A major change in Polish labor law is imminent. In essence, Parliament is seeking to eliminate some differences in protection enjoyed by employees on indefinite term contracts and those working on fixed term contracts.
The impetus to create the new law arose after the European Commission pursued a legal action against Poland for failing to comply properly with its obligations under EU law—namely due to the inconsistencies of the Polish Labour Code with the provisions of Council Directive 1999/70/EC of 28 June 1999 concerning the framework agreement on fixed-term work concluded by the European Trade Union Conference (ETUC), Union of Industrial and Employers' Confederations of Europe (UNICE) and the European Centre of Employers and Enterprises providing Public Services (CEEP). Another important factor was the jurisprudence of the European Court of Justice (ECJ) and, in particular, the ruling of March 13, 2014 in the case Nierodzik (the question of the District Court in Białystok), C-38/13, in which the ECJ stated that the rules of the Polish Labour Code concerning termination of fixed term employment contracts are as a rule discrepant with Directive 1999/70/EC. The amendment is supposed to take effect at the beginning of 2016.
Currently, employers in Poland prefer fixed term to indefinite term contracts. According to statistics, more than 25 percent of the Polish workforce worked on this basis in 2014. The attractiveness of fixed-term contracts lies in the lack of direct regulation concerning permitted length, the short statutory termination notice period—only two weeks—and the ability to terminate without cause.
This has led to abuses where employees are engaged on fixed term employment contracts lasting up to 10 years with termination notice of only two weeks. In contrast, an employee on an indefinite term contract has a three-month notice period after three years of employment and termination must be amply justified, failing which, the employee may take the employer to court for reinstatement or compensation.
Currently the Labour Code provides for the “third contract rule”, where a third consecutive fixed term employment contract with the same employer automatically transforms into an indefinite term contract. Since there is no time limit for a fixed term contract, some employees wait years before any third contract materializes.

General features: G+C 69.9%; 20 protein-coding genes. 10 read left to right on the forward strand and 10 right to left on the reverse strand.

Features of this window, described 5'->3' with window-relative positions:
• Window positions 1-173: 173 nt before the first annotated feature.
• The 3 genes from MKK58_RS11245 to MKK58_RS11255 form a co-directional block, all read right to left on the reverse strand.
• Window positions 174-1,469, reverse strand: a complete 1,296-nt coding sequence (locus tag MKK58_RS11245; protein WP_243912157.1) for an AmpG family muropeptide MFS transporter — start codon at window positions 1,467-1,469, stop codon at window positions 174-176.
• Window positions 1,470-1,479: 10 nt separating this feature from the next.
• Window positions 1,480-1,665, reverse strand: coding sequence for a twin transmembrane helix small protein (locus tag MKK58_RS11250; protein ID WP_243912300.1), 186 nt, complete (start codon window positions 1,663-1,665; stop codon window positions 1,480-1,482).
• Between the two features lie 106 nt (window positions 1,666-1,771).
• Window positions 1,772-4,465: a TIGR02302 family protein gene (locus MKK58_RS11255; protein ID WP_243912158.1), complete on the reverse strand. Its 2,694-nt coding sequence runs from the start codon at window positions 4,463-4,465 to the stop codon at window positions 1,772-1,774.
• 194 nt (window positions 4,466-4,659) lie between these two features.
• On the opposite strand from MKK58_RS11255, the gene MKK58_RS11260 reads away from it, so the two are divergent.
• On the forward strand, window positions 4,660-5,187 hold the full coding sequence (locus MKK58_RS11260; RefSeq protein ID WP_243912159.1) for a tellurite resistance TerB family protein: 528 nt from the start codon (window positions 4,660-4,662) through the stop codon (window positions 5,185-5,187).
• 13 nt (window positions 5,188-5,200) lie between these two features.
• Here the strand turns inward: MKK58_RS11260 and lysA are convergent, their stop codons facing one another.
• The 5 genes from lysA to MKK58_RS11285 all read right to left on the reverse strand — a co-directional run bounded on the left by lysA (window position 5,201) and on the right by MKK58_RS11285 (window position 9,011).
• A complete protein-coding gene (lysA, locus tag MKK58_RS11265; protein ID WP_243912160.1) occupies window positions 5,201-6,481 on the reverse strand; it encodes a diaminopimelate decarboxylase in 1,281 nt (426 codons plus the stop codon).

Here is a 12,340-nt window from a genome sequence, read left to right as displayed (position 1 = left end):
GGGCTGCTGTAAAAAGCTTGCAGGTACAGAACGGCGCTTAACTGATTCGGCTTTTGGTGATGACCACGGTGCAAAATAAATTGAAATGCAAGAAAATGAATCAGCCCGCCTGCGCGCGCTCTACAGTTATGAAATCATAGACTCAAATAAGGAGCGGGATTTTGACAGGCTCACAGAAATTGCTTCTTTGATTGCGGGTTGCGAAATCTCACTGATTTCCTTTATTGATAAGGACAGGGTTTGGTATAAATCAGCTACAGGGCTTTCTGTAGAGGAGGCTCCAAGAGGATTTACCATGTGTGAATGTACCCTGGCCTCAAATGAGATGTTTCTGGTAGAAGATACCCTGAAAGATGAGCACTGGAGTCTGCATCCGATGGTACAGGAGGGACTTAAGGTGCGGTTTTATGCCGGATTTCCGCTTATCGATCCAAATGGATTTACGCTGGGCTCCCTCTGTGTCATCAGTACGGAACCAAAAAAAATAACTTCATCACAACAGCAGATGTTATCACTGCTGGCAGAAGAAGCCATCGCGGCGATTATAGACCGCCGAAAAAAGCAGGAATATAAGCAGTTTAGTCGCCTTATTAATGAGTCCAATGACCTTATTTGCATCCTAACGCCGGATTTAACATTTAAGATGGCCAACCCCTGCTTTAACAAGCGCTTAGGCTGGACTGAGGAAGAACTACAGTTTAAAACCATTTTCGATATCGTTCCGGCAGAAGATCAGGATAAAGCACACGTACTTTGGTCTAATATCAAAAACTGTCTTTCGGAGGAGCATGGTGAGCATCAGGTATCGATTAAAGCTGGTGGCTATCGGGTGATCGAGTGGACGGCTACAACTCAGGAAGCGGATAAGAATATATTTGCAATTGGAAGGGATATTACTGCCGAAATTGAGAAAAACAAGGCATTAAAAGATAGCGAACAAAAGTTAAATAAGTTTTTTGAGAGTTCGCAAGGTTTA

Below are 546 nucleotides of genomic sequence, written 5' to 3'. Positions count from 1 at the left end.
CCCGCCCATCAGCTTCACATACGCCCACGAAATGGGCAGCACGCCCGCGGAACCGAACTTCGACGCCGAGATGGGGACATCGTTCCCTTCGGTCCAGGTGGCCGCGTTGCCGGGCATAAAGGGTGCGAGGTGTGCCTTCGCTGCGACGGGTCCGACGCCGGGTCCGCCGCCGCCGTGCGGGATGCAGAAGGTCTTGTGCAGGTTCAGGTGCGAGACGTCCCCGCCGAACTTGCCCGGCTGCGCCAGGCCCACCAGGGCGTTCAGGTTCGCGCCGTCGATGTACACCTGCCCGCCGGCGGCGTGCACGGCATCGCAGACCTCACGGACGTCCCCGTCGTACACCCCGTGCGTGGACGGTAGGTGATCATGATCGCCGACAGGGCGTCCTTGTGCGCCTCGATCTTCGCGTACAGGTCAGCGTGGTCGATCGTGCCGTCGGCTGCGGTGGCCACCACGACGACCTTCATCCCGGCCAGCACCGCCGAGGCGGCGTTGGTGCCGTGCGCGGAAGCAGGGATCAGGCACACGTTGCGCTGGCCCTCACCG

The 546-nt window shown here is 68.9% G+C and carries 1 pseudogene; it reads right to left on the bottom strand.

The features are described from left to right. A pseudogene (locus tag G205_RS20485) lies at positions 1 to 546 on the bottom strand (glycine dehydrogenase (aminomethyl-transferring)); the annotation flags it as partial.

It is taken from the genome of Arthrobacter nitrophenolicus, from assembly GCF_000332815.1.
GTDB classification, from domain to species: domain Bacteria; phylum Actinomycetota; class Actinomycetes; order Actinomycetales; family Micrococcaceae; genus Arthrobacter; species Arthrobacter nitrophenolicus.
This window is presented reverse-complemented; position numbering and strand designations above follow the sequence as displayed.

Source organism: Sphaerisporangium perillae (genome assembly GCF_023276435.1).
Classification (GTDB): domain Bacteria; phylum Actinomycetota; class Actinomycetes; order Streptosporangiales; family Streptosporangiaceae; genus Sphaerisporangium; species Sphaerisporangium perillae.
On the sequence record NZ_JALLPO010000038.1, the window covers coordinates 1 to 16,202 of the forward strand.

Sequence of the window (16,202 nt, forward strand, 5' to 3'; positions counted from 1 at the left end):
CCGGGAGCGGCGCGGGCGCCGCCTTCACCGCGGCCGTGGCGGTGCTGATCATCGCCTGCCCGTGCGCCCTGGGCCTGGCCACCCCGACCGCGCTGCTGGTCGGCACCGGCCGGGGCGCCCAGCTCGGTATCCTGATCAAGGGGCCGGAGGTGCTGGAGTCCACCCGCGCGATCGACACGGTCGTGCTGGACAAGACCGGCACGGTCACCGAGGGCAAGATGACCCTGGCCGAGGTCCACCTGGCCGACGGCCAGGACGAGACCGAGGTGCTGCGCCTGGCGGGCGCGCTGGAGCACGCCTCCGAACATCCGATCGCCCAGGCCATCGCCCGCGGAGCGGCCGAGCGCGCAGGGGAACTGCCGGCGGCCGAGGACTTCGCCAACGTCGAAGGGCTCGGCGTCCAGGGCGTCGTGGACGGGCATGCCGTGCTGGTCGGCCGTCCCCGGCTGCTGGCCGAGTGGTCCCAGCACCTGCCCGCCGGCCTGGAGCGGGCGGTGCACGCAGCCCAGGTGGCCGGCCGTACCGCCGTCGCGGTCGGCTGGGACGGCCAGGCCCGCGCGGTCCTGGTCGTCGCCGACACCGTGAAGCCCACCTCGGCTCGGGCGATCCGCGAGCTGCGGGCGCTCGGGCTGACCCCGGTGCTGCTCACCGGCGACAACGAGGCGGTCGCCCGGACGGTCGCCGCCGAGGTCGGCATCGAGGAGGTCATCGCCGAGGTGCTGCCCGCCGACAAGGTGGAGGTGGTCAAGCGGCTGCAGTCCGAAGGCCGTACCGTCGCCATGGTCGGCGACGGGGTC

Under new rules an employer will be able to keep staff on fixed term employment contracts for a maximum period of 33 months, during which time it can sign up to three fixed term contracts. A fourth fixed term contract, or overstepping the 33 month mark, will be treated as employment under an indefinite term employment contract.
Notably, notice periods applicable to the fixed term contracts will be longer and will depend on the length of service at the given employer. Employees will therefore enjoy the same notice periods, irrespective of whether they are on fixed term or indefinite term contracts.
Under the new law the notice periods will be:
- Two weeks—for employment lasting less than six months.
- One month—for employment lasting 6-36 months.
- Three months—for employment lasting over 36 months.
Provisions on trial period contracts will be tightened up. New provisions of the labor code explicitly define the aim of employment under this type of contract by indicating that it serves to check the skills and qualifications of the employee and the possibility of employment for a specific type of work. As a rule, the employer will be able to engage an employee for a trial period only once.
The amendment also resolves a controversy by regulating the employer’s right to release a dismissed employee from the obligation to perform work, irrespective of its character, during all or part of the notice period.
This the draft legislation is scheduled to take effect in January 2016 and importantly, it will generally apply to most fixed term employment contracts that will be in force at that time in Poland.